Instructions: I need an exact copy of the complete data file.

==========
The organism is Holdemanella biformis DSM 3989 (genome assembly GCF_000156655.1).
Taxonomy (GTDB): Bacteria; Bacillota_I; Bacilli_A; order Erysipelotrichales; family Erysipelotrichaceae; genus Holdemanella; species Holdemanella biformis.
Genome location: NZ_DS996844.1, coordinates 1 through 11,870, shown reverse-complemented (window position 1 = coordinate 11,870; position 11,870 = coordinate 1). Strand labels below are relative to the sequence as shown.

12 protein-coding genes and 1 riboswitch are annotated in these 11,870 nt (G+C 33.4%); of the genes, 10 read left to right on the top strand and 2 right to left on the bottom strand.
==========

The organism is Holdemanella biformis DSM 3989 (genome assembly GCF_000156655.1).
Taxonomy (GTDB): Bacteria; Bacillota_I; Bacilli_A; order Erysipelotrichales; family Erysipelotrichaceae; genus Holdemanella; species Holdemanella biformis.
Genome location: NZ_DS996844.1, coordinates 1 through 11,870, shown reverse-complemented (window position 1 = coordinate 11,870; position 11,870 = coordinate 1). Strand labels below are relative to the sequence as shown.

12 protein-coding genes and 1 riboswitch are annotated in these 11,870 nt (G+C 33.4%); of the genes, 10 read left to right on the top strand and 2 right to left on the bottom strand.